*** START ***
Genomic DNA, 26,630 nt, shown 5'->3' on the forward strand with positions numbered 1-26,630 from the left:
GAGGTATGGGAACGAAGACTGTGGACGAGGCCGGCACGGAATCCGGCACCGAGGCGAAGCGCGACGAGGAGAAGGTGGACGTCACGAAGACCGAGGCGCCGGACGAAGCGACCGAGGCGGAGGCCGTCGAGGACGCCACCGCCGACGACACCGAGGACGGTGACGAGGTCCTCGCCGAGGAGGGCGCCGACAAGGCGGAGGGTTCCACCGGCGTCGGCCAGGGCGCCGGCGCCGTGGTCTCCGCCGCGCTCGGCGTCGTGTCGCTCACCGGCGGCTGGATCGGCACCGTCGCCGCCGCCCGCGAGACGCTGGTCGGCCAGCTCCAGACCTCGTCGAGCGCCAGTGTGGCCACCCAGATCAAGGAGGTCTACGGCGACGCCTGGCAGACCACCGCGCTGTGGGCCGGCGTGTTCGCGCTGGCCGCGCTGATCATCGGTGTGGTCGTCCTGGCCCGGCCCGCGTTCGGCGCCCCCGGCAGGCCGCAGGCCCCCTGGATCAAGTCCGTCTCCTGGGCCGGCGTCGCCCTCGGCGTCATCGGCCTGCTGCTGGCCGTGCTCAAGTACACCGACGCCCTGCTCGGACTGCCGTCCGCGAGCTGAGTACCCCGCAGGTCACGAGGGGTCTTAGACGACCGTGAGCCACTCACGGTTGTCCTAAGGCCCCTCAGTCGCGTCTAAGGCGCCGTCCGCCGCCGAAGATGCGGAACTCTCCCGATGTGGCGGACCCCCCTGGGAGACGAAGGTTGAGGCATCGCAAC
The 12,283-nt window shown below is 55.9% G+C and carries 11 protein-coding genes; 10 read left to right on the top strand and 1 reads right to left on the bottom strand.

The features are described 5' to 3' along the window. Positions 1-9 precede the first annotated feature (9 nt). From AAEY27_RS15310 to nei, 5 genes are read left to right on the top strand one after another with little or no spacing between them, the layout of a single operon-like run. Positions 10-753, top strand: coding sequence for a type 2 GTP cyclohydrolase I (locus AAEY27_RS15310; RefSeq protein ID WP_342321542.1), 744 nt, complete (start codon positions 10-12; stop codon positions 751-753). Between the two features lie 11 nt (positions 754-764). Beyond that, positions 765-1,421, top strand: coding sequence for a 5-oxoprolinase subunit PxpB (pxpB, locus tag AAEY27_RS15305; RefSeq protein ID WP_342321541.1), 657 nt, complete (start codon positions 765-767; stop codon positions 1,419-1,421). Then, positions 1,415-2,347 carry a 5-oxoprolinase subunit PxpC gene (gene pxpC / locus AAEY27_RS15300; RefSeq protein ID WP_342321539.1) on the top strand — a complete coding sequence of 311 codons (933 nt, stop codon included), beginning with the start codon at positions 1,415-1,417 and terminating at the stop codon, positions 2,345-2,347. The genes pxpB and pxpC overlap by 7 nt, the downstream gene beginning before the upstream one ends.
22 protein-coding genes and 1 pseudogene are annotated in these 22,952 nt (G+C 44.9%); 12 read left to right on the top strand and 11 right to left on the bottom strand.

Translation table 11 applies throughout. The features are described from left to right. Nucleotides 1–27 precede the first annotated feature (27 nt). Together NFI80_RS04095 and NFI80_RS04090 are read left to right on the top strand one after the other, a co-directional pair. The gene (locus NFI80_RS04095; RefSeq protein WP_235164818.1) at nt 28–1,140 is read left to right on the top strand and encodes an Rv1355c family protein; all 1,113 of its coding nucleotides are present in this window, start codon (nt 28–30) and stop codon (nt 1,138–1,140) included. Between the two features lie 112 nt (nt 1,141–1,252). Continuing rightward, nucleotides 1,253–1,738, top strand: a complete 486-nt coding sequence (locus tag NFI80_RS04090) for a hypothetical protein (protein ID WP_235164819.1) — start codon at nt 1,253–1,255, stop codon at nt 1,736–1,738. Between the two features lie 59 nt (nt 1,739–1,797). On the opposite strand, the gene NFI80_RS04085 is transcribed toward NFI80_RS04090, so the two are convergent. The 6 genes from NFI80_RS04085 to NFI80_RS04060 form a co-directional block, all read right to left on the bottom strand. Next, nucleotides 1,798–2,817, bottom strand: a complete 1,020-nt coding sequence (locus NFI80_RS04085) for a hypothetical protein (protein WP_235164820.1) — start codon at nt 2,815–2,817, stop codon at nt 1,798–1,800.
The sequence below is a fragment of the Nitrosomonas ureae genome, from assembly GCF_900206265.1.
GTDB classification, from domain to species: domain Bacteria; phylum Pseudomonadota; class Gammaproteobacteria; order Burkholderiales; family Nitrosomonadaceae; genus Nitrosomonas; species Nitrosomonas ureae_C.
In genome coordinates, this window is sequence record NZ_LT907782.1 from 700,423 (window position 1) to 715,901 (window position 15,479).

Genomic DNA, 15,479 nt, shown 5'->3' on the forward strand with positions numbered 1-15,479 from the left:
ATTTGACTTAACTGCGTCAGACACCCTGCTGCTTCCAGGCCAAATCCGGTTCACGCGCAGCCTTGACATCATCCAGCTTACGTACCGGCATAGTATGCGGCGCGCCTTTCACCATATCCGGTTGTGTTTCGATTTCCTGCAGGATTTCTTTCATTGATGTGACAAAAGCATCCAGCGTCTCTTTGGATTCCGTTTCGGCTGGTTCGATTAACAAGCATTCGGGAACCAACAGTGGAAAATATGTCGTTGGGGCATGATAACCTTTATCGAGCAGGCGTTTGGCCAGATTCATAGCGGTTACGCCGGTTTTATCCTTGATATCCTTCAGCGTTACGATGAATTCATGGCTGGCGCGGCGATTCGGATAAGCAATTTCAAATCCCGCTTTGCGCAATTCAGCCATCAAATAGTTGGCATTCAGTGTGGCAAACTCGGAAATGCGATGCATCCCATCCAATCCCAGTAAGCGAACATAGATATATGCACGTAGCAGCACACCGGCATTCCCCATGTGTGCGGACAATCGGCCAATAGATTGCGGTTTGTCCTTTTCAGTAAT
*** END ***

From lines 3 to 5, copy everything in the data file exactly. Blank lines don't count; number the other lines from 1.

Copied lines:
The 12,283-nt window shown below is 55.9% G+C and carries 11 protein-coding genes; 10 read left to right on the top strand and 1 reads right to left on the bottom strand.

The features are described 5' to 3' along the window. Positions 1-9 precede the first annotated feature (9 nt). From AAEY27_RS15310 to nei, 5 genes are read left to right on the top strand one after another with little or no spacing between them, the layout of a single operon-like run. Positions 10-753, top strand: coding sequence for a type 2 GTP cyclohydrolase I (locus AAEY27_RS15310; RefSeq protein ID WP_342321542.1), 744 nt, complete (start codon positions 10-12; stop codon positions 751-753). Between the two features lie 11 nt (positions 754-764). Beyond that, positions 765-1,421, top strand: coding sequence for a 5-oxoprolinase subunit PxpB (pxpB, locus tag AAEY27_RS15305; RefSeq protein ID WP_342321541.1), 657 nt, complete (start codon positions 765-767; stop codon positions 1,419-1,421). Then, positions 1,415-2,347 carry a 5-oxoprolinase subunit PxpC gene (gene pxpC / locus AAEY27_RS15300; RefSeq protein ID WP_342321539.1) on the top strand — a complete coding sequence of 311 codons (933 nt, stop codon included), beginning with the start codon at positions 1,415-1,417 and terminating at the stop codon, positions 2,345-2,347. The genes pxpB and pxpC overlap by 7 nt, the downstream gene beginning before the upstream one ends.
22 protein-coding genes and 1 pseudogene are annotated in these 22,952 nt (G+C 44.9%); 12 read left to right on the top strand and 11 right to left on the bottom strand.